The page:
A significant landmark of New York City African-American culture, the Harlem YMCA is sometimes referred to as the "living room of the Harlem Renaissance." Established in 1901, the Harlem YMCA has remained a cultural steward of Northern Manhattan and continues to serve the area's multicultural neighborhoods and communities with innovative programs and services that meet the unique needs of the individuals and families that call Harlem home.
In the generations since it was established, the Harlem Y has been one of New York City's most vibrant cultural hubs. This historic institution has hosted and housed renowned American writers including Claude McKay, Langston Hughes, and Richard Wright; mounted theatrical productions starring legendary actors including Paul Robeson, Ossie Davis, Ruby Dee, and Cicely Tyson; and provided a forum for religious and civil rights leader Dr. Martin Luther King, Jr. to preach his vision of equality and social justice.
The national fight for desegregation turned the branch's eye towards poverty and urban issues that were affecting its membership and service population. Programs such as the Youth Enrichment Program, which dealt with drug abuse prevention and basketball programs all were different methods for producing role models for African-American children to look up to and real methods to equip them with the tools to succeed in life.
In 1971, financial consultant Dr. Leo B. Marsh initiated the Black Achievers program we know today: a volunteer adult mentoring model that helps youth to raise their academic standards and develop a positive sense of self. The program later expanded to support all teens of color.
In response to increasing numbers of immigrants settling in West Harlem, Central Harlem, and Hamilton Heights, in 2008 the Harlem Y established a New Americans Welcome Center (NAWC)-- one of six such centers owned and operated by the Y across New York City.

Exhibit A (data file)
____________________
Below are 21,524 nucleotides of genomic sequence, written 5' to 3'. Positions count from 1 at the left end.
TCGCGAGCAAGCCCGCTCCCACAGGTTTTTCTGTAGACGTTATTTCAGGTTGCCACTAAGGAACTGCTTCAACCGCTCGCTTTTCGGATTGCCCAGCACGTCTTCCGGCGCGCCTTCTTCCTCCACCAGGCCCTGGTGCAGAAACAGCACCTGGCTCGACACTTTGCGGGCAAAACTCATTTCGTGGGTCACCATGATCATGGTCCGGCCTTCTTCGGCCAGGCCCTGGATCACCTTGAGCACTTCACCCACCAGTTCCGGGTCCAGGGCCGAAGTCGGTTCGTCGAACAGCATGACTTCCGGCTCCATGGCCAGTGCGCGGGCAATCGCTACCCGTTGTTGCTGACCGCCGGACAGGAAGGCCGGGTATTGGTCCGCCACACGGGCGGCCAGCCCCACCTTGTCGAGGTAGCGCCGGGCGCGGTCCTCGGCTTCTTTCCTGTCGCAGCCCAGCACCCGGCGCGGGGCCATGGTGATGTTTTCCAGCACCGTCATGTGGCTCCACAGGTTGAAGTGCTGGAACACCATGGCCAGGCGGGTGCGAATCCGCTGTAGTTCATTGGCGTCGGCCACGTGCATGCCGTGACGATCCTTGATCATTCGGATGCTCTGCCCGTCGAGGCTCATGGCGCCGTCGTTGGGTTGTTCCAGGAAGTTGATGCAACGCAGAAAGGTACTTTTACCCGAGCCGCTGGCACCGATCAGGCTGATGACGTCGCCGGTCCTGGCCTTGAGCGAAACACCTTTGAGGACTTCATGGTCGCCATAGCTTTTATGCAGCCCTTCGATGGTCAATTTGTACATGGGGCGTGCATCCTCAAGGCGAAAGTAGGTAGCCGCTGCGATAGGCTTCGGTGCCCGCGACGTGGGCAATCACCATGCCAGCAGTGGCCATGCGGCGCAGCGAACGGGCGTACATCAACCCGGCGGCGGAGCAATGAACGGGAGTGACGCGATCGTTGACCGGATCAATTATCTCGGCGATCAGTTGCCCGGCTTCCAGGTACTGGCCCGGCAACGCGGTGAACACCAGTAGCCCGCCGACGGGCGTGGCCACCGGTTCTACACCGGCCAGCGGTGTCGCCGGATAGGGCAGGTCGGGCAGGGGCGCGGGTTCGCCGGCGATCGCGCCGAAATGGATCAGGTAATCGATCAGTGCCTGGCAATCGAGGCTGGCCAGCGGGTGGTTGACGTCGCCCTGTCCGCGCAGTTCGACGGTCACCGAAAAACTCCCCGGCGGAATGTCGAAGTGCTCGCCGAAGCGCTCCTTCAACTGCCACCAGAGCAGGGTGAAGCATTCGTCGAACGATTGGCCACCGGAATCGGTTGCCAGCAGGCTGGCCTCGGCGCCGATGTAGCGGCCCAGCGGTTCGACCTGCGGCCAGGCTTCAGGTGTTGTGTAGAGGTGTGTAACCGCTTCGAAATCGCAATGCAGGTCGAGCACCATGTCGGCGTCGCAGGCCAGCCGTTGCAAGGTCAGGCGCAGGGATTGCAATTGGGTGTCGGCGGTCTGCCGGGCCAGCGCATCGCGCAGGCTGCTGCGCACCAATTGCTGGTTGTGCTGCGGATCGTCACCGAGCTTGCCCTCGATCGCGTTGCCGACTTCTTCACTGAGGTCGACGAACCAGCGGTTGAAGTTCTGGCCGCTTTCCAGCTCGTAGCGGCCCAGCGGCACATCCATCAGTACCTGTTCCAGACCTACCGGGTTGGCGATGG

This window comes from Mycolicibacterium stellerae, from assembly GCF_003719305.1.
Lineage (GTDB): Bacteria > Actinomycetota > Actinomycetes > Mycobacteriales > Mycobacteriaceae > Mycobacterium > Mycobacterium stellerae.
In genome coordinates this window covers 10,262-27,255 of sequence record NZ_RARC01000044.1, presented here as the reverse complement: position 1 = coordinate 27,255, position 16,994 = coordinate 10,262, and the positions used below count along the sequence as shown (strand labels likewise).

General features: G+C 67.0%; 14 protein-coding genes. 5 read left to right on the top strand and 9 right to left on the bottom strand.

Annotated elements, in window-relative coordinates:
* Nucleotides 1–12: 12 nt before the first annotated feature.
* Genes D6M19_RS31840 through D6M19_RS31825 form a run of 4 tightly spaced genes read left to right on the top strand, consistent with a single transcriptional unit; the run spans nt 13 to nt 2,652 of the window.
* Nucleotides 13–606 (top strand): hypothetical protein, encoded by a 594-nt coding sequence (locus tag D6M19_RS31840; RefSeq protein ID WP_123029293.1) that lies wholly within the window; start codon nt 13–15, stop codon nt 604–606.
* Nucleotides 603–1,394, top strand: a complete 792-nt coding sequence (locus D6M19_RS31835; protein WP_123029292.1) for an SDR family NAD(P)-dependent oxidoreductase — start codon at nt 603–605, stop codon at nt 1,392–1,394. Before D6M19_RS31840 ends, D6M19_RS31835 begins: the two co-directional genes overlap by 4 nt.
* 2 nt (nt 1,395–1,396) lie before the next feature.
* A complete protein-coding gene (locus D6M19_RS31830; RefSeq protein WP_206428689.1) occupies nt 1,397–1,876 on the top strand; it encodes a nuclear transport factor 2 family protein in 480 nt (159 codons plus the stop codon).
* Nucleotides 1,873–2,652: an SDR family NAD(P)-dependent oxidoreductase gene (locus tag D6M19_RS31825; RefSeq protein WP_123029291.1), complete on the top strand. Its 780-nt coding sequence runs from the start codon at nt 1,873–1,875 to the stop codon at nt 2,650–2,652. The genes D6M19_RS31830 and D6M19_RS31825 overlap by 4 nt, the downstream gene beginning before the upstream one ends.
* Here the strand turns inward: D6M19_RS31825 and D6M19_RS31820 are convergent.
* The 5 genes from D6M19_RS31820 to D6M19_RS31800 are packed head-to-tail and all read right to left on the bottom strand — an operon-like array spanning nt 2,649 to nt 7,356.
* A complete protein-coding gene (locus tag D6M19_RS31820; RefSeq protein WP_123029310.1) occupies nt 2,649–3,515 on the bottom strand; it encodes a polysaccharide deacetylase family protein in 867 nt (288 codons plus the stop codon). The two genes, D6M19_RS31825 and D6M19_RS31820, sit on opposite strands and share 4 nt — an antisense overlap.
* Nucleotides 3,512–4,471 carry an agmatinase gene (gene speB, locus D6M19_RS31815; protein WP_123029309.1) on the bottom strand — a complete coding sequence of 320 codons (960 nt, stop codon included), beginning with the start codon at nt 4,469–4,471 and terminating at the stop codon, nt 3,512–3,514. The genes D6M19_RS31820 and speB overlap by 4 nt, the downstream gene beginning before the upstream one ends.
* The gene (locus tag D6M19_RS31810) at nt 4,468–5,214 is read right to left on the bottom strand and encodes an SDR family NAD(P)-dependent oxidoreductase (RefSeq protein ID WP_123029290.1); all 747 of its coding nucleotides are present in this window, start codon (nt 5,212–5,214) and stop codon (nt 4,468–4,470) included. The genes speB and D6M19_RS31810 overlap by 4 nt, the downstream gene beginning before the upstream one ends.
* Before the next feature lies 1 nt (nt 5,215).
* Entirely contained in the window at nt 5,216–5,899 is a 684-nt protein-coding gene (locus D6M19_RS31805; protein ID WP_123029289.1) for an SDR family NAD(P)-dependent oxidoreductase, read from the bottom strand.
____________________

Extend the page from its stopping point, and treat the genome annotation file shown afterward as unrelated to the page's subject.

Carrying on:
The Harlem Y has offered English for Speakers of Other Languages (ESOL) classes since 2007, with the program expanding to include instruction in advanced English, citizenship preparation, computer literacy, and job readiness. Building upon this momentum, in 2011 the YMCA of Greater New York won a grant in the amount of $325,000 per year over the course of three years from the New York State Education Department to create a "Literacy Zone" at the Harlem Y's NAWC.
In March 2012, the Harlem Y received the Janice Reals Ellig YMCA Transformational Leadership Award for exceeding its fundraising goals, maintaining exemplary management of facility and staff, and strengthening and serving the community in meaningful ways.
In April 2012, the Harlem Y won the prestigious American Dreamer Award in the "Community Builder" category from the NYC Mayor’s Office of Immigrant Affairs (MOIA). The American Dreamer Awards recognize individuals or organizations that are making a profound impact on the lives of immigrant New Yorkers.
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